Breakdown of the Rackspace Ransomware Incident
What caused the issue and what, as customers, we can do to keep our data secure.
- By Joey D'Antoni
On Dec. 6 Rackspace confirmed what was widely reported in tech media and on various social media platforms: Its hosted Microsoft Exchange platforms had been hit by a ransomware attack. Since then, based on reports on Reddit and Rackspace's own twitter accounts, customers have been able to start using Microsoft 365 email again, but Rackspace hasn't helped customers restore any email from before the outage.
In an interview with Barron's last Friday, Rackspace reported that tens of thousands of small and medium-sized companies were affected by the outage. Based on the customers I spoke to in researching this article, Rackspace's communication to their customers has been extremely limited.
Rackspace announced the outage at 2:49 p.m. EST on Dec. 2, and moved slowly to declare this a ransomware event. The company then acknowledged a "security incident" on Saturday, Dec. 3, specific to their hosted Exchange environment, requiring Rackspace to take servers offline. In its first announcement of the security incident, Rackspace acknowledged a fix could take "several days."
I spoke with Rackspace's chief product officer, Josh Prewitt, over a Zoom call for this article after Rackspace PR reached out to me. Prewitt acknowledged that this attack fully affected the company's hosted Exchange service offering. Rackspace is working with CrowdStrike to research and identity the details of the attack. The investigation is still ongoing, but CrowdStrike has been able to confirm that the surface area of the attack was only the hosted Exchange environment and not any of Rackspace's other services.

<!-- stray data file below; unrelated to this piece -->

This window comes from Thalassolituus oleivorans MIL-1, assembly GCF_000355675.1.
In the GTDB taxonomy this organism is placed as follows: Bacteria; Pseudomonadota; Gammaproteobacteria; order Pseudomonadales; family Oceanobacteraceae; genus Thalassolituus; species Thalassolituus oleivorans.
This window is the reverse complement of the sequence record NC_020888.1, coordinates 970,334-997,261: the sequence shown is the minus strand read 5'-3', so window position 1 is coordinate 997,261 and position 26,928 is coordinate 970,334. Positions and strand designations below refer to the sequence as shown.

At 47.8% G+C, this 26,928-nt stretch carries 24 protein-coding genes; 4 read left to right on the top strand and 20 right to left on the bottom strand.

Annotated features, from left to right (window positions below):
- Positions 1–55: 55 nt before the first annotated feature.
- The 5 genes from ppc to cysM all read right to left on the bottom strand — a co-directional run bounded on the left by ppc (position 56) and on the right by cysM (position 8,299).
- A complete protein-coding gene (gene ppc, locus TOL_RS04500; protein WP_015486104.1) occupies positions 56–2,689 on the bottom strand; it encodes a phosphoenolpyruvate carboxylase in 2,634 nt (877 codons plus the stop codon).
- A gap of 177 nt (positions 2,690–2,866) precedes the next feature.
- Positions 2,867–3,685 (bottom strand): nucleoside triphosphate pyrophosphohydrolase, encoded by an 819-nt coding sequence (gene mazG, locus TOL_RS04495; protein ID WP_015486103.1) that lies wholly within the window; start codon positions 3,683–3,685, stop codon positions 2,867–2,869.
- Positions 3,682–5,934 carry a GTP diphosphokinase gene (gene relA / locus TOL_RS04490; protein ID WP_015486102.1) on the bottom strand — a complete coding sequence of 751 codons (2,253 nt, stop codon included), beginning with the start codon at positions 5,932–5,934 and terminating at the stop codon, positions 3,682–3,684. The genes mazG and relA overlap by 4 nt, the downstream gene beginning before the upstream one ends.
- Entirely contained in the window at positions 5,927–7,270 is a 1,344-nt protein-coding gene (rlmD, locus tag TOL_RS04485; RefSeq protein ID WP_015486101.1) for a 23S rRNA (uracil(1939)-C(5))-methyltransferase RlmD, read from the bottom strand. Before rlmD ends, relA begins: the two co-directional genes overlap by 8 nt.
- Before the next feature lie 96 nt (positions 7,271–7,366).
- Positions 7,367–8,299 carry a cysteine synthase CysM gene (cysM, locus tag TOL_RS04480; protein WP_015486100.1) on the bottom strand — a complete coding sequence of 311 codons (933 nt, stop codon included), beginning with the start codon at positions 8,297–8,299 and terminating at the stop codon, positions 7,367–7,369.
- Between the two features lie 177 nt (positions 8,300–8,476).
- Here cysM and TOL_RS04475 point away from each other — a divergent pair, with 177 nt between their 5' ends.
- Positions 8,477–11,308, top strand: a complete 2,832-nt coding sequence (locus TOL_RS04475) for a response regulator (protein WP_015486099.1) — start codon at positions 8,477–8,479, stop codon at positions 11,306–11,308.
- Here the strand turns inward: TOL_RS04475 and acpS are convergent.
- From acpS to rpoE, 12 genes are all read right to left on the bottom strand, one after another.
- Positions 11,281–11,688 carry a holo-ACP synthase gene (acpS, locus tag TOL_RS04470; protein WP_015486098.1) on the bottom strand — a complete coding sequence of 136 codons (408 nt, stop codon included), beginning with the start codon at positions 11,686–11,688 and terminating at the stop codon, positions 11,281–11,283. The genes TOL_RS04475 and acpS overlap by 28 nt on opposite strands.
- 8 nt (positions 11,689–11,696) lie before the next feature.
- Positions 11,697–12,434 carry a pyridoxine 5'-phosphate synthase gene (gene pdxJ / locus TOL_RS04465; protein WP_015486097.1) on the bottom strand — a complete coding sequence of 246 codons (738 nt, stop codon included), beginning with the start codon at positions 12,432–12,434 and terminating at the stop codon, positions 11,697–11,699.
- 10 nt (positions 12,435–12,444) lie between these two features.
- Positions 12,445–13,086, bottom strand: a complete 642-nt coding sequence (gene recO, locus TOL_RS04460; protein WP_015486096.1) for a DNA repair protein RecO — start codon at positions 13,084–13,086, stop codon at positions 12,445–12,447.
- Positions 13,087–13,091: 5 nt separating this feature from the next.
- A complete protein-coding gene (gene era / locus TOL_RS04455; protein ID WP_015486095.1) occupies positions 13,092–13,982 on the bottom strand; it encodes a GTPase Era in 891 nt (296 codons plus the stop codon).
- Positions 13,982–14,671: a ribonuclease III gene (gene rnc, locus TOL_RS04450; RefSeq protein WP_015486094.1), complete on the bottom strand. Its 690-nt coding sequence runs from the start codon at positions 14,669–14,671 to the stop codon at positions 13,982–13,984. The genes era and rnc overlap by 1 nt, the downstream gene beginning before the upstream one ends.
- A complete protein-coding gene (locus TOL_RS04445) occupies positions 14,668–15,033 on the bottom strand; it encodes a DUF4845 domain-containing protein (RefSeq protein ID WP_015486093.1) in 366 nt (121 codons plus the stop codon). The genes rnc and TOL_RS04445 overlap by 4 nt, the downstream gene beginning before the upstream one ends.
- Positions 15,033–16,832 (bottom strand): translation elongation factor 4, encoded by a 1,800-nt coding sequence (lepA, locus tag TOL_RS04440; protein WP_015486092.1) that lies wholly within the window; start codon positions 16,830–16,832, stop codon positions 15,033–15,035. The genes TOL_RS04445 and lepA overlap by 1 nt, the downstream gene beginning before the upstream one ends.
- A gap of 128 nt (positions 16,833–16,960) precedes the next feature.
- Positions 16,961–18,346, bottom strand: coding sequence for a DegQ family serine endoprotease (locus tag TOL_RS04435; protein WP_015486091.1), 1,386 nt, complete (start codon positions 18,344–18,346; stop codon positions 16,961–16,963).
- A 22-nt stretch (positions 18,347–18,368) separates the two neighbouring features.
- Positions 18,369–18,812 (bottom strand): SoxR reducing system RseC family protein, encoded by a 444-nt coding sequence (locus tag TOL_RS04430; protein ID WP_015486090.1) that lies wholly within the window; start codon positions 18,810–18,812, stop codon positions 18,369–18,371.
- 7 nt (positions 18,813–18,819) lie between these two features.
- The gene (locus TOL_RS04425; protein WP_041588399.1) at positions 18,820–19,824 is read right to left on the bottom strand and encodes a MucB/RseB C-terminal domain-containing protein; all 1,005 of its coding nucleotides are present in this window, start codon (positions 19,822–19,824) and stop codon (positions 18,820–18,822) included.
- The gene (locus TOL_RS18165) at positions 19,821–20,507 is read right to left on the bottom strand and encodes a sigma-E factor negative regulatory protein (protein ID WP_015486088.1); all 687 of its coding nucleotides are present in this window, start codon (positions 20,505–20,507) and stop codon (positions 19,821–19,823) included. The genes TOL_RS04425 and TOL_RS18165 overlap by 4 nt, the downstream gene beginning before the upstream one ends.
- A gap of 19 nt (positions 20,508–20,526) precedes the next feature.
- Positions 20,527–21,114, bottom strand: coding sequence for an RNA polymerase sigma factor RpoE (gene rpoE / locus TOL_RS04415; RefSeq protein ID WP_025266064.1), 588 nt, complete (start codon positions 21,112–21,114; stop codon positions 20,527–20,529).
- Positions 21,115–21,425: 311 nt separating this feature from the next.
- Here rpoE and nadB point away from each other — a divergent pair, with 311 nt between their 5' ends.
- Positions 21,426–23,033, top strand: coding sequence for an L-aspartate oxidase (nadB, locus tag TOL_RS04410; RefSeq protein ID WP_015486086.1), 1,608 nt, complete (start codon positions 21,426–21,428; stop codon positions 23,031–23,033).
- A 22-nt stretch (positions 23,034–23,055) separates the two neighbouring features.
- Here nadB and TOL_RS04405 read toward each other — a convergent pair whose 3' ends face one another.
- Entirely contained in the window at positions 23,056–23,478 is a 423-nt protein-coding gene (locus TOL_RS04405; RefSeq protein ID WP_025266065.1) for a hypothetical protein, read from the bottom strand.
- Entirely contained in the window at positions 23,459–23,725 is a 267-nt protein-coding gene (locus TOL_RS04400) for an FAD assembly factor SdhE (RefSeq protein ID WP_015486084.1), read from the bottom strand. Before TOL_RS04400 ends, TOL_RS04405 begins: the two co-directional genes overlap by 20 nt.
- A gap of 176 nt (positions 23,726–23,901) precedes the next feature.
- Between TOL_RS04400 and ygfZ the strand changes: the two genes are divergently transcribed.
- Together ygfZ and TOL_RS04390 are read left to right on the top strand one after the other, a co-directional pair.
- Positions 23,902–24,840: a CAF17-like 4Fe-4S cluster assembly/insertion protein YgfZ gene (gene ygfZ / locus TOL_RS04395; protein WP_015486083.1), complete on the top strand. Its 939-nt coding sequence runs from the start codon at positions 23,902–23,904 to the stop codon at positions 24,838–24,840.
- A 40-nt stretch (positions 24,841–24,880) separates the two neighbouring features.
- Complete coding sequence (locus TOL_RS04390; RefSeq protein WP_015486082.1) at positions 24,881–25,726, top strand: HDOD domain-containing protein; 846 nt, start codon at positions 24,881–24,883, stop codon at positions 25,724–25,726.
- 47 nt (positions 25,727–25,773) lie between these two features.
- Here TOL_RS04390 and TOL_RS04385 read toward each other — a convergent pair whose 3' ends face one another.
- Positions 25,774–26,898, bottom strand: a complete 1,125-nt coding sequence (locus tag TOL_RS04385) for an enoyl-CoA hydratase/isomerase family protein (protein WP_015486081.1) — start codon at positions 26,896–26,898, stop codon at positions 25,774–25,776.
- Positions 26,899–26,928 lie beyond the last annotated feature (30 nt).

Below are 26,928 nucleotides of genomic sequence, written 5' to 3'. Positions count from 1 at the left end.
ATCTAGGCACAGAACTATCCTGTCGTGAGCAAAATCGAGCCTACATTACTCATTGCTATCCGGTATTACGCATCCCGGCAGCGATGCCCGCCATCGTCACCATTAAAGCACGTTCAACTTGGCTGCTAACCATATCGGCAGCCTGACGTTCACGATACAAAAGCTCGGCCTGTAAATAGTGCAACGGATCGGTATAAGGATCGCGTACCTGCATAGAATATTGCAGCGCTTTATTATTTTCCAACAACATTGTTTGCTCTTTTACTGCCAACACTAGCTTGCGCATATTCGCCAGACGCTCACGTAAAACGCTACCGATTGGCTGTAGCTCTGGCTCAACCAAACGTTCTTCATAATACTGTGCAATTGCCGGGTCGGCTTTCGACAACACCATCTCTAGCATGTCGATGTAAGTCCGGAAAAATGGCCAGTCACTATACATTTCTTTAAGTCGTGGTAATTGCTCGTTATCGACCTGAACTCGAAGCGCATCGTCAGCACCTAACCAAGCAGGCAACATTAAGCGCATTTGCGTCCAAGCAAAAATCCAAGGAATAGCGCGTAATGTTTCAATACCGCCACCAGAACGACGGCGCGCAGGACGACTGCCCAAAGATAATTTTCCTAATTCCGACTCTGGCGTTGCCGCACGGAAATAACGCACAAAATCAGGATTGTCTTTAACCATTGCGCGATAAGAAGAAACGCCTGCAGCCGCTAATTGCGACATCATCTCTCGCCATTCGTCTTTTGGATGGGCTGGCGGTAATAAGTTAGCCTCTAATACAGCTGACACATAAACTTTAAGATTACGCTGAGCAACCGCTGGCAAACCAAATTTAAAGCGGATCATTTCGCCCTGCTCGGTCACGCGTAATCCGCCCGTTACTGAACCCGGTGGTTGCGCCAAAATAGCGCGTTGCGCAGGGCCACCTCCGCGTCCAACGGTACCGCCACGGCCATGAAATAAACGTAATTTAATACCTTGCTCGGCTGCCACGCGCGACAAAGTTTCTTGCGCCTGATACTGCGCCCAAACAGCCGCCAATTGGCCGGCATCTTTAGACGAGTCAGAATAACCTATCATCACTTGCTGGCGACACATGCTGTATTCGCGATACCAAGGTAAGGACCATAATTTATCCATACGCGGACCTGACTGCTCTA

Prewitt also said that 75 percent of Rackspace customers can send and receive email, which shows they have successfully migrated to other platforms like Microsoft 365. However, that migration only includes customer certificate configurations so they can use Microsoft 365, and does not include existing email and calendars stored on powered-down servers in Rackspace. Prewitt mentioned that a sizable percentage of Rackspace customers did have the optional archive service, which allowed them to quickly download their emails. He also acknowledged Rackspace is working on a solution to allow customers to be able to restore their archives (but that is currently a work in progress).